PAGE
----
At one point in Chris Petit’s haunting new film Content, we drive through Felixstowe container port. It was an uncanny moment for me, since Felixstowe is only a couple of miles from where I live – what Petit filmed could have been shot from our car window. What made it all the more uncanny was the fact that Petit never mentions that he is in Felixstowe; the hangars and looming cranes are so generic that I began to wonder if this might not be a doppelgänger container port somewhere else in the world. All of this somehow underlined the way Petit’s text describes these “blind buildings” while his camera tracks along them: “non-places”, “prosaic sheds”, “the first buildings of a new age” which render “architecture redundant”. Continue reading
“Banksy’s work now reportedly changes hands for millions.
But he puts up his street art for free. Have you ever wondered
what would happen if you got your hands on one of these?
Does it mean you’ve found a winning lottery ticket or just
scraped some worthless crap off a wall?
Going up against the Art Establishment, Critics, Auction Houses,
Gallery Owners and Authentication Boards in a quest for the
elusive meal ticket, two filmmakers unwittingly gatecrash the
murky and protective world of Banksy. Continue reading
Complete 7-part, 290-minute BBC miniseries plus BBC interview – John Le Carre – The Secret Centre
Complex but compelling, this miniseries is based upon one of John Le Carré’s greatest works and serves as a grand summing-up for the late Sir Alec Guinness, one of Britain’s greatest actors. Guinness literally is Smiley: Le Carré said that Guinness served as a template for the character’s cunning and mournful rectitude. In anyone else’s hands, Smiley might have seemed a blank and lifeless character, but Guinness’ matchless ability to play within a scene while seeming to think well beyond it is magnetic. Guinness was the great everyman and underplayer of the generation that gave us such great British Shakespearean actors as Olivier, Richardson, and Gielgud. He’s helped, too, by sharp dialogue lifted almost word-for-word from the book and terrific supporting performances (particularly an entirely silent but amazingly communicative Patrick Stewart, who has a cameo as Karla), which almost entirely obscure the fact that the miniseries largely consists of people sitting in rooms talking. It’s a literate treat that brings to life the gray morality and conflicting loyalties of the Cold War. Be advised: viewers can get lost in the intricate plot if they don’t pay close attention.
— Nick Sambides, Jr. Continue reading
Prospero, a potent necromancer, lives on a desolate isle with his virginal daughter, Miranda. He’s in exile, banished from his duchy by his usurping brother and the King of Naples. Providence brings these enemies near; aided by his vassal the spirit Ariel, Prospero conjures a tempest to wreck the Italian ship. The king’s son, thinking all others lost, becomes Prospero’s prisoner, falling in love with Miranda and she with him. Prospero’s brother and the king wander the island, as do a drunken cook and sailor, who conspire with Caliban, Prospero’s beastly slave, to murder Prospero. Prospero wants reason to triumph, Ariel wants his freedom, Miranda a husband; the sailors want to dance. Continue reading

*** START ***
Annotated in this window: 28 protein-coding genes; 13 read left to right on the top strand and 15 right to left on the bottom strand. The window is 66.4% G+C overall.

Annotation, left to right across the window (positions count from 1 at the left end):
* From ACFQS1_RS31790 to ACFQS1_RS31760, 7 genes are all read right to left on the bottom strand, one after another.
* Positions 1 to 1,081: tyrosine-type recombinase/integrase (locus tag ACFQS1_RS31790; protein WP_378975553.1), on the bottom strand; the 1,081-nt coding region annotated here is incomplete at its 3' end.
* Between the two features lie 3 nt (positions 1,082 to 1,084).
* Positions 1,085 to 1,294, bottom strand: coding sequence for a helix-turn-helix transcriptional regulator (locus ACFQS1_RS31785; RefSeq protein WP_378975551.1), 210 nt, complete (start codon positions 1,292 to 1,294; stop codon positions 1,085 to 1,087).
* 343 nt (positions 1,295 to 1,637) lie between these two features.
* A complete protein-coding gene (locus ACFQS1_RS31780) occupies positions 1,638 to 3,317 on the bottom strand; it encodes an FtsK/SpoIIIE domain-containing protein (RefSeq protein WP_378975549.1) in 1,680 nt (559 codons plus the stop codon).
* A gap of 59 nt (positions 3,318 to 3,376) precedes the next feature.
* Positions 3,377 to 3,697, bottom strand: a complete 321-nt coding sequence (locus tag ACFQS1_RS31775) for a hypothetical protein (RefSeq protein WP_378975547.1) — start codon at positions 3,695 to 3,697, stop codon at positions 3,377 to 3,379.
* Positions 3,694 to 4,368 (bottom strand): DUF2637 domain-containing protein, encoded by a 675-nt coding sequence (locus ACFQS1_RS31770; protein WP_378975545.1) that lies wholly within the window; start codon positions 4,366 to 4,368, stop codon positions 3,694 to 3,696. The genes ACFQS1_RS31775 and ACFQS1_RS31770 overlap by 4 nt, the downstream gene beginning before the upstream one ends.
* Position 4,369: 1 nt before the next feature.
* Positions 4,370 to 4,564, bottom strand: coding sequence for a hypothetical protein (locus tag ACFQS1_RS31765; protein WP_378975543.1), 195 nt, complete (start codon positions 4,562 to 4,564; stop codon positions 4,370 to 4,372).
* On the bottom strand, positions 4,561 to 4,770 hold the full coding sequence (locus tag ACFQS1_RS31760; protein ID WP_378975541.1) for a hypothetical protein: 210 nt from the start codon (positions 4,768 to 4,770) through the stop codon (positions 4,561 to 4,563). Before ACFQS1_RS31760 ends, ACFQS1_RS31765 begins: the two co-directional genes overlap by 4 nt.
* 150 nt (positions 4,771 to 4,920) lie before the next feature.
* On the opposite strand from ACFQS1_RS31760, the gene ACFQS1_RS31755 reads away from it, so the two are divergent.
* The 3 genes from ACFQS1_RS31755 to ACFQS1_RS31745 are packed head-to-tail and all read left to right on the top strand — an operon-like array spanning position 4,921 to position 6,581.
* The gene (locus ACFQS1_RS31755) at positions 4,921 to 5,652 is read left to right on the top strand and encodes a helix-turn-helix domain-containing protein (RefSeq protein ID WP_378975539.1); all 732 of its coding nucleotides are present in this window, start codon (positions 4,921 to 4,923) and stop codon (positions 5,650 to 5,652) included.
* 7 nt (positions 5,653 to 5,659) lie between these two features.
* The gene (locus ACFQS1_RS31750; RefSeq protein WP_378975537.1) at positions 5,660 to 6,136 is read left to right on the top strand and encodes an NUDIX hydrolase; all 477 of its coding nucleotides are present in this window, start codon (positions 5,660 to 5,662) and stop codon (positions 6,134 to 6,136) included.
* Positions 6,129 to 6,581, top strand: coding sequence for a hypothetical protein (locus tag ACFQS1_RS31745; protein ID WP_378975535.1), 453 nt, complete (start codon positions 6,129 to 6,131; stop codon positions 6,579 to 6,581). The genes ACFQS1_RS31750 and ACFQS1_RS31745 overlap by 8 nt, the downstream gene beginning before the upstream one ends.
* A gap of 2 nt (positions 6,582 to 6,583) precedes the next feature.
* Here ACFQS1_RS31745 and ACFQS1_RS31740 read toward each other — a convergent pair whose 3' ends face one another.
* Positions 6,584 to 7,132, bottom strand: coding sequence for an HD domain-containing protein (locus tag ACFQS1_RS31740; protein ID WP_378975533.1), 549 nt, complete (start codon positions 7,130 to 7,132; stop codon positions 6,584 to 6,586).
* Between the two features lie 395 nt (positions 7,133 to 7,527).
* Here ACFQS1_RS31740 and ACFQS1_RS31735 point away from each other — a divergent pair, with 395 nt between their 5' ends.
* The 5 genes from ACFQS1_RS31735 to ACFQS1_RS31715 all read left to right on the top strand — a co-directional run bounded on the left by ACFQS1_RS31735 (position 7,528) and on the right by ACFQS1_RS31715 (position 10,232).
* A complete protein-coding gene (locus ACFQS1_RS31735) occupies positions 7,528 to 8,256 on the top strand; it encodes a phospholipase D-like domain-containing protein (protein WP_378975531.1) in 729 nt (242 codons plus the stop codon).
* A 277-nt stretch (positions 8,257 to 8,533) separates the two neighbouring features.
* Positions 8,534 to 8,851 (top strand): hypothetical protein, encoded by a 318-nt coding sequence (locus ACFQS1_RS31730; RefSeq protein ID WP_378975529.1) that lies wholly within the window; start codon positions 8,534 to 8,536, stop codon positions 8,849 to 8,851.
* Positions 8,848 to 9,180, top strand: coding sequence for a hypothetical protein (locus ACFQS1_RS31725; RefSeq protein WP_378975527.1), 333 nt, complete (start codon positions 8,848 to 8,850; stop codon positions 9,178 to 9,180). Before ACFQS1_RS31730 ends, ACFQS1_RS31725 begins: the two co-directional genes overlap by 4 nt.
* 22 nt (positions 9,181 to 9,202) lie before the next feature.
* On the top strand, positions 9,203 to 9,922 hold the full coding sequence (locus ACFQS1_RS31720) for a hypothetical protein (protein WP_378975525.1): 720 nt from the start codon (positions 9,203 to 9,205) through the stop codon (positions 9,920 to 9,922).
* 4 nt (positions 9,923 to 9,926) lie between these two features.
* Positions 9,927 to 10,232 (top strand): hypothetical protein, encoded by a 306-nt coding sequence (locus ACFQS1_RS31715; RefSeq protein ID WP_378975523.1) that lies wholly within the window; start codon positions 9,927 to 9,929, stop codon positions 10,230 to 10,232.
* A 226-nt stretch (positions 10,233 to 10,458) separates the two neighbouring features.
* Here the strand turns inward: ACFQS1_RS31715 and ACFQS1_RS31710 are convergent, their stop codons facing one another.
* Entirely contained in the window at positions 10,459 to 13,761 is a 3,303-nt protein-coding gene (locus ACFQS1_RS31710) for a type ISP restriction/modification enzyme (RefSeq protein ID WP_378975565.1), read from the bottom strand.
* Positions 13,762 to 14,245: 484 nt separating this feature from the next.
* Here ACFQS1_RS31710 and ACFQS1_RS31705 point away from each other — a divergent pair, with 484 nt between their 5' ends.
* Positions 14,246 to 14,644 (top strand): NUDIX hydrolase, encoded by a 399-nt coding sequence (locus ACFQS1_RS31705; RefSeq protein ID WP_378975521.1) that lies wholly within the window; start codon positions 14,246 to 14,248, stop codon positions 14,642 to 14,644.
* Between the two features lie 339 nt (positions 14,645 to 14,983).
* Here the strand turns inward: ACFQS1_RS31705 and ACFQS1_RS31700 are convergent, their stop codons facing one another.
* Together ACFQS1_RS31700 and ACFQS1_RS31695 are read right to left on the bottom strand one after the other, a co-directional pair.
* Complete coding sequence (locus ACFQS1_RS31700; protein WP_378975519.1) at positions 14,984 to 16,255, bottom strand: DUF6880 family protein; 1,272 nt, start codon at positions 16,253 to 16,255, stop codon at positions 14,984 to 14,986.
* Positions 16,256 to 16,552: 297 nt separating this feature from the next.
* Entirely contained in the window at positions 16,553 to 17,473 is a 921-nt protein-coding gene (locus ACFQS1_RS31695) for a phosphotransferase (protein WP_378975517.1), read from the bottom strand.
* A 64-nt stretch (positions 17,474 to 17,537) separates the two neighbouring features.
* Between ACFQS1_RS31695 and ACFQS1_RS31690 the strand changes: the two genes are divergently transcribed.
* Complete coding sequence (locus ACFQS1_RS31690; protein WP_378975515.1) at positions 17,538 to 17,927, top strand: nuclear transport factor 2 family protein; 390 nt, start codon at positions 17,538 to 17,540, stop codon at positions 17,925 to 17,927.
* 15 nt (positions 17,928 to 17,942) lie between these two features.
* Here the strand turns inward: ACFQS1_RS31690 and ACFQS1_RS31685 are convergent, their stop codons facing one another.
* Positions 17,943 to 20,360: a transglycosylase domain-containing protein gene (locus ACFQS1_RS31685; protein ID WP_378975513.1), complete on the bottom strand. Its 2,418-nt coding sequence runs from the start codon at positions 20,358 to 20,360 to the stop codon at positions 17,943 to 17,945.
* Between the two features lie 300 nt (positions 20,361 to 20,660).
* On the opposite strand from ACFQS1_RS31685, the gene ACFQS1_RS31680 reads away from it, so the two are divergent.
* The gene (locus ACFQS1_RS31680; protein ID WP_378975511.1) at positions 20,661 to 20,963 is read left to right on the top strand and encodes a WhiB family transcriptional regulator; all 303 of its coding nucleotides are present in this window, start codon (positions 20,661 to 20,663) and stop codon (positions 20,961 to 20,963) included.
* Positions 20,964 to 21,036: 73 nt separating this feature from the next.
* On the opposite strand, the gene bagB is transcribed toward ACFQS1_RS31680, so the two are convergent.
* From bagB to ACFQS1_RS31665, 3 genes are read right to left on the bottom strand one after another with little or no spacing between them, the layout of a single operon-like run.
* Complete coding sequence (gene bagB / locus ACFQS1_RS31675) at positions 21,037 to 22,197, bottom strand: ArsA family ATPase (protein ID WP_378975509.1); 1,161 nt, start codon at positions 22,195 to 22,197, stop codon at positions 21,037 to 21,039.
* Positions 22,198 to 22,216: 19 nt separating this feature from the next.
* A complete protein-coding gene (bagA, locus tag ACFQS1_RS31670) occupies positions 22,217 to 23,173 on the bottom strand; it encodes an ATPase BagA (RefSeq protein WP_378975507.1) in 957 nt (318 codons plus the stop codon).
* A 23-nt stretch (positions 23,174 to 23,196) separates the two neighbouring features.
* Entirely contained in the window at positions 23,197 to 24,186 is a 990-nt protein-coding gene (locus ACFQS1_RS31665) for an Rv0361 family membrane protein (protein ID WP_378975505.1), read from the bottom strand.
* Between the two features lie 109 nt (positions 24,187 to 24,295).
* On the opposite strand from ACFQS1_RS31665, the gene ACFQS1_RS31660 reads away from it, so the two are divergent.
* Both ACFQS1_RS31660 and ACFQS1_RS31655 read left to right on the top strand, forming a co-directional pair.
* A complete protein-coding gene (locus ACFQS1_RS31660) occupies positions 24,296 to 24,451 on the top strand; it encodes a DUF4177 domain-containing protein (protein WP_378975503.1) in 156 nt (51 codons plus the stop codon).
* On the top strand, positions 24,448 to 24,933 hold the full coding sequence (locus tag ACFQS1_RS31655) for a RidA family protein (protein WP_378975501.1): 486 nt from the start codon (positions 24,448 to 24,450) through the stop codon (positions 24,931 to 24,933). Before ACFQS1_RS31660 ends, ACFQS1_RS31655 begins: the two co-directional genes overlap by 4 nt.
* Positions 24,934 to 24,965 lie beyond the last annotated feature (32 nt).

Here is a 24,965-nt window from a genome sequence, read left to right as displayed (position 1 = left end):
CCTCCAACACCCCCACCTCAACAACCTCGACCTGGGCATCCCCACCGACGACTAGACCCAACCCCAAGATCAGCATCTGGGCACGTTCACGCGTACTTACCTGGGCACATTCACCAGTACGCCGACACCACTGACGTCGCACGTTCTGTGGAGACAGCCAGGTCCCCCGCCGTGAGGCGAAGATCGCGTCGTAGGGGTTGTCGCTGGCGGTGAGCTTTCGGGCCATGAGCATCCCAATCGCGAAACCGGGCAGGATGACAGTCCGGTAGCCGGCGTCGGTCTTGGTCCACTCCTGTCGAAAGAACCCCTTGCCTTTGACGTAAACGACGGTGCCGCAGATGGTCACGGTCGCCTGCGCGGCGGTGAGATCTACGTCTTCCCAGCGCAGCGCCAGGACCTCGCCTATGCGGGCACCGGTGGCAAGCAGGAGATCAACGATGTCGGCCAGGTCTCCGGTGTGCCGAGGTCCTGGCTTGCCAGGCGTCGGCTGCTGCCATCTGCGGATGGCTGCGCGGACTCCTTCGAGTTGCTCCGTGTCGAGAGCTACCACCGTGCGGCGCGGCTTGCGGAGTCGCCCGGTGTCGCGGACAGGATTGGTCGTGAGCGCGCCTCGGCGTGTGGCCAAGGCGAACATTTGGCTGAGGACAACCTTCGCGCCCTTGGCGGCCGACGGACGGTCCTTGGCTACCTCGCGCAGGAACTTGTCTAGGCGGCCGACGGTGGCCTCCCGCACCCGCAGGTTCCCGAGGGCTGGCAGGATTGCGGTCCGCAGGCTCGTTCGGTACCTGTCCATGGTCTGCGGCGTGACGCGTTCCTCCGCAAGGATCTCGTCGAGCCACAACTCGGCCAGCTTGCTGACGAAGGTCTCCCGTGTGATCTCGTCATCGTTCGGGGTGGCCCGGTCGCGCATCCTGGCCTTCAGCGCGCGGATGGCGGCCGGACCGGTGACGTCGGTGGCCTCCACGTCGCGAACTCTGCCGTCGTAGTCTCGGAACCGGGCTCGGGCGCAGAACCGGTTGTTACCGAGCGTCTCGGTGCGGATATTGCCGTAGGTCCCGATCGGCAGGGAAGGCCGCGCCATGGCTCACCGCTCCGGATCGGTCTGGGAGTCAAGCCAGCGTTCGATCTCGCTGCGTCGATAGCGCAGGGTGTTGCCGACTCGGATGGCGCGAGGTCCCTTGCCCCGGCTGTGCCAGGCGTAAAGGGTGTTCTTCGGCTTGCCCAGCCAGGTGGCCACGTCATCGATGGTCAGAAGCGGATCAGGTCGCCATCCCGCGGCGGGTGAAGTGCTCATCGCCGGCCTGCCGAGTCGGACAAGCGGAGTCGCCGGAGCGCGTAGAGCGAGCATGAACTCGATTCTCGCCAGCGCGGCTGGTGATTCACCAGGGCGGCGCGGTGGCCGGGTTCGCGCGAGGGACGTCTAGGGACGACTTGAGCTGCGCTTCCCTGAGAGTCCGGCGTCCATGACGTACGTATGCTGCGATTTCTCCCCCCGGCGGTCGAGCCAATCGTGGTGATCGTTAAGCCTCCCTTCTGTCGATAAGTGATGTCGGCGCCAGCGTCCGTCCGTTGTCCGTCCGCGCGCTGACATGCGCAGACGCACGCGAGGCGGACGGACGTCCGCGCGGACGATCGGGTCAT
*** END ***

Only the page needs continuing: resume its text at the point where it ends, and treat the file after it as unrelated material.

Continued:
When experimental director Derek Jarman was serving as production designer on 1973’s The Devils, that film’s director, Ken Russell, was already established as a radical master of the biopic, turning historical and pop culture personalities into grist for his own obsessions and visual quirks. Oddly, it took Jarman over a decade to try his hand at the same approach with Caravaggio, a visually overwhelming examination of the famous painter who redefined the use of light in painting and scandalized the church by portraying sacred figures as dirty, commonplace peasants. Of course, the painter’s life was no less remarkable; a ruffian prone to fighting, gambling, and copulating apparently every waking moment he wasn’t holding a paintbrush, Caravaggio could be read in many ways as a prototype for today’s modern celebrity. Continue reading
A documentary showing both how the Beatles made music together, and how they split up. Hundreds of hours of raw footage was condensed into the final product. The rooftop performance ending the film remains a rock-n-roll archetype.
Thursday 2 – Wednesday 15 (January 1969) Recording sessions for The Beatles “White” album had proven to the group that they had entered a tense and difficult period. As their natural motivating force, Paul could think of only one solution: to have them “get back” to what had united them best before inconceivable fame and fortune had clouded the issue – live performances. Continue reading
Secret!!! Inside North Korea Documentary 2014 – Imjin Documentary on the Korean War Battle of Imjin RIver. North Korea Documentary, Andrew Salmon, author of “To the Last Round” discusses the… Continue reading